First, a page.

Hmm. I don't understand this but I am a beginner. Physically, as I've read, the tendons on the 3rd and 4th fingers are intertwined so you physically cannot get full independence with them anyway. I've seen more experienced players using wrist motions and others (including other fingers raised) to help them when trilling with 3&4. Why would you suggest something so impractical.. unless you are expected to play like this for certain pieces? Am I missing something?
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#2022641 - 01/28/13 05:33 AM Re: Dohnanyi Essential Finger Exercises [Re: devils4ever]
albynism Offline
Full Member

Registered: 03/29/10
Posts: 321
Floyd, I don't think the aim is so you can trill with 3 and 4 in a musical piece, it is more for an overall finger independence. I love dohnanyi exercise, I practice them once in a while and they really helps, least for me anyway. Also the exercises are short and to the point, so you have more time to learn actual repertoire.
Yes I realize the original post is dated 2004.

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#2023018 - 01/28/13 07:00 PM Re: Dohnanyi Essential Finger Exercises [Re: floydthebarber71]
Arghhh Offline
1000 Post Club Member

Registered: 12/31/08
Posts: 1048
Originally Posted By: floydthebarber71
Originally Posted By: Mark Davidson
For those of you who are curious - try this. Hold down all five fingers on C, D, E, F, G at the same time. Then pick up each finger while holding down the others and play the note again. Try each hand in several keys. Try a trill with 3rd and 4th fingers.


Hmm. I don't understand this but I am a beginner. Physically, as I've read, the tendons on the 3rd and 4th fingers are intertwined so you physically cannot get full independence with them anyway. I've seen more experienced players using wrist motions and others (including other fingers raised) to help them when trilling with 3&4. Why would you suggest something so impractical.. unless you are expected to play like this for certain pieces? Am I missing something?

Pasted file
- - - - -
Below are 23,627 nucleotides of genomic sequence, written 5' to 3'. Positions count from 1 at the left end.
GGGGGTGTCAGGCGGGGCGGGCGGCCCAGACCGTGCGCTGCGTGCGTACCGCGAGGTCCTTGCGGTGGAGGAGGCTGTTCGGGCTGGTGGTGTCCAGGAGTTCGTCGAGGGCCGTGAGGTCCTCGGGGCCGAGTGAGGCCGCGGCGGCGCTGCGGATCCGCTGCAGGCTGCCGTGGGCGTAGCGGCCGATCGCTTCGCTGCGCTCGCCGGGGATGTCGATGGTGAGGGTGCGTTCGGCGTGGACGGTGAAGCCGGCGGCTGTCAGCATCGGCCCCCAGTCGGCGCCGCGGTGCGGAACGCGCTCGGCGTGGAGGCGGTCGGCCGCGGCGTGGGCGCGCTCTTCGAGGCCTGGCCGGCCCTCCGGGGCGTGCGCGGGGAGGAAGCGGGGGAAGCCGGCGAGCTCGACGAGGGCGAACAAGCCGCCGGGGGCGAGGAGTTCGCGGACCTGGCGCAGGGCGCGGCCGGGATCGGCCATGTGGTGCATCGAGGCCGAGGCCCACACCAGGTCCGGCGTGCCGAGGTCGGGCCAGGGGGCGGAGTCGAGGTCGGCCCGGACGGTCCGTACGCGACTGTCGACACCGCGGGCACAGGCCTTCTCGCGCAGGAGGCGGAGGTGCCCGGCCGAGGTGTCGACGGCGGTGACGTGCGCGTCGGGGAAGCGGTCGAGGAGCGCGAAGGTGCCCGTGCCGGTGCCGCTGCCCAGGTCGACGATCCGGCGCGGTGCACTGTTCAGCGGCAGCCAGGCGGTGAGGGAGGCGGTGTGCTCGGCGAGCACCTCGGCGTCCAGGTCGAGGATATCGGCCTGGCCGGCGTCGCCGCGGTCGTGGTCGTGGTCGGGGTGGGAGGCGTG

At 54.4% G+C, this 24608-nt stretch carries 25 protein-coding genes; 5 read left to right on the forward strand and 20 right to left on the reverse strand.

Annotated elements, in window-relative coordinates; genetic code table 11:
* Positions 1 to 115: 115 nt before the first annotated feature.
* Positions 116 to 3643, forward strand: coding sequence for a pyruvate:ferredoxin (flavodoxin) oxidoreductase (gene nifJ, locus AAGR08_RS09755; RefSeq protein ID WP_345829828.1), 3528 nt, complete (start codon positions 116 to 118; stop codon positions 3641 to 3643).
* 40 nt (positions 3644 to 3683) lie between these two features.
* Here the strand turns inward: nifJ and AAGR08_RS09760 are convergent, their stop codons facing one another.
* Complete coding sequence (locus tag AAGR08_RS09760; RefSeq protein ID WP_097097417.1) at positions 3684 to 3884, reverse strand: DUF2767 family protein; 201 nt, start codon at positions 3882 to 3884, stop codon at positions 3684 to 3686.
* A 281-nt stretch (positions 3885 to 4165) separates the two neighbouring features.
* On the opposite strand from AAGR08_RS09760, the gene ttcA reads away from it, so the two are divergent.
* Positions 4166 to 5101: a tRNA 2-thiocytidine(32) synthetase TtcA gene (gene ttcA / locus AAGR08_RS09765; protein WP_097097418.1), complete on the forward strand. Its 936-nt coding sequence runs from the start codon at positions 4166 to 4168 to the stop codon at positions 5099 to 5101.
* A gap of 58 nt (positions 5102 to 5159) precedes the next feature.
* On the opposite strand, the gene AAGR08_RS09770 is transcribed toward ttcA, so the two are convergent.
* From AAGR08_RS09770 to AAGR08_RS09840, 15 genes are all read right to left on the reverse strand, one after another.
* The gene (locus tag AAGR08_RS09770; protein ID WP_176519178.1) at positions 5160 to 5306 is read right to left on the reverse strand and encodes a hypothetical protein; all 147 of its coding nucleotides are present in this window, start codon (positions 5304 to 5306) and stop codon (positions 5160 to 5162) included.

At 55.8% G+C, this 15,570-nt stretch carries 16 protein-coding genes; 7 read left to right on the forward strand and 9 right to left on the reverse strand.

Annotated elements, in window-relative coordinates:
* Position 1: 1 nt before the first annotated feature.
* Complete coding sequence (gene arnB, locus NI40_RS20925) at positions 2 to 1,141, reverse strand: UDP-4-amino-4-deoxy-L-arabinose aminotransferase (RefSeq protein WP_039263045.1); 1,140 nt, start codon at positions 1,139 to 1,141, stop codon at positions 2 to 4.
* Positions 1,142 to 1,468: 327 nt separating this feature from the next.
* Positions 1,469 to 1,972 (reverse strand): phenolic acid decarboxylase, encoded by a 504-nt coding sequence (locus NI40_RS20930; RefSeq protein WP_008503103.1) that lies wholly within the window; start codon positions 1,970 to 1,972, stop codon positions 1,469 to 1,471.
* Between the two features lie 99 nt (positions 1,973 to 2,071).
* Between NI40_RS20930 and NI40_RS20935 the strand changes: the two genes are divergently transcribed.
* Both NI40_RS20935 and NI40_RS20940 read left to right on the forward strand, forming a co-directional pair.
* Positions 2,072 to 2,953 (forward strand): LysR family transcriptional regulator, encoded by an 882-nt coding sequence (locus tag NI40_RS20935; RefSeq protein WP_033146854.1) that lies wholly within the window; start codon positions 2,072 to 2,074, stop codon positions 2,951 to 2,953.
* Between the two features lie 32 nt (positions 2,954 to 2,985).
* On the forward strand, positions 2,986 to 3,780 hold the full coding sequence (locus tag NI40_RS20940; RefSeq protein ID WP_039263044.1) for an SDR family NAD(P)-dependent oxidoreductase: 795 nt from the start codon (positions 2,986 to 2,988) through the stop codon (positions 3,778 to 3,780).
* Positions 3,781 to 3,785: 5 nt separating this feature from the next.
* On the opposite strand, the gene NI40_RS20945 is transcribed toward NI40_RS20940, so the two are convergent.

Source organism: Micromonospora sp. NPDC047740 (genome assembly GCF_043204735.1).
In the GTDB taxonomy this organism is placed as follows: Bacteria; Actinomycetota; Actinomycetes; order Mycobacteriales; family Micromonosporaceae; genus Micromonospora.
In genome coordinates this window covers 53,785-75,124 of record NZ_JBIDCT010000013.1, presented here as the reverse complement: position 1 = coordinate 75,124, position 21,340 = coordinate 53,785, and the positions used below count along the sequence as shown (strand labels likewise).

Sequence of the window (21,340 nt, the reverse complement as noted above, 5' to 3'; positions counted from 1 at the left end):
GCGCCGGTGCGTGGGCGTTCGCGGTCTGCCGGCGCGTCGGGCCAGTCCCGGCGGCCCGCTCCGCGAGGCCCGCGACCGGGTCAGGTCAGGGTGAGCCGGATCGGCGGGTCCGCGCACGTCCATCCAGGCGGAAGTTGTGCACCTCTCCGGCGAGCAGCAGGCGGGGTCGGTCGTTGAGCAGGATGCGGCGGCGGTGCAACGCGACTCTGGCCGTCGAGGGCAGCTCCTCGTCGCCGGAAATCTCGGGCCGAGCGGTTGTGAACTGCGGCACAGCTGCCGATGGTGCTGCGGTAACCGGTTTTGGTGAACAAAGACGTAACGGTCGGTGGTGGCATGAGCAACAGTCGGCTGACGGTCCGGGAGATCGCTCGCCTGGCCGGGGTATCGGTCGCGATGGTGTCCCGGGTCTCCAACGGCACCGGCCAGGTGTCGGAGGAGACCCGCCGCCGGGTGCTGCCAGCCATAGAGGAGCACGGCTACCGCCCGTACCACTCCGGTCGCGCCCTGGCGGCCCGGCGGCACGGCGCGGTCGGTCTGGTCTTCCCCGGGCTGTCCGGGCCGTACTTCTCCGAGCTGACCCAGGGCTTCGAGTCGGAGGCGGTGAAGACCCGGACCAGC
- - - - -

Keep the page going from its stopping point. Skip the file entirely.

True, you can't get full independence, but you can gain some independence. Just placing my fingers on my desk, I can raise my 4th finger without raising the other fingers. I just can't raise it as high as the other fingers.

Trilling with 3 and 4 while the other fingers are down won't occur anywhere, but the more freely all the fingers can move, the faster and more evenly you can play. I used to unintentionally squeeze my thumb in towards my second finger when playing my second finger. If I then had to play something with my thumb, it was already stiff because the muscle was locked and it would play with a thunk. The same goes with the other finger combinations.

Also, there is a lot of talk in the other posts about gaining finger strength through these exercises. I think that is largely a misnomer. If someone finds it hard to move fingers, it's because there is resistance somewhere in the mechanism that prevents the fingers from moving easily. We need more to find how to coordinate our muscles instead of building our muscles.

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#2023268 - 01/29/13 05:21 AM Re: Dohnanyi Essential Finger Exercises [Re: devils4ever]
floydthebarber71 Offline
Full Member

Registered: 12/07/12
Posts: 178
Loc: South Africa
Exactly. I personally think these "finger strength" exercises actually gain finger strength by default, but what you are actually working is finger control more than anything? I'm not experienced though, so my take on these things may change in time, shrug.

Hmm, as for continuing to post on a thread that started in 2004, I hope we will be spared by those that reign terror for such atrocities!
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Self-taught renegade - Kawai CL-36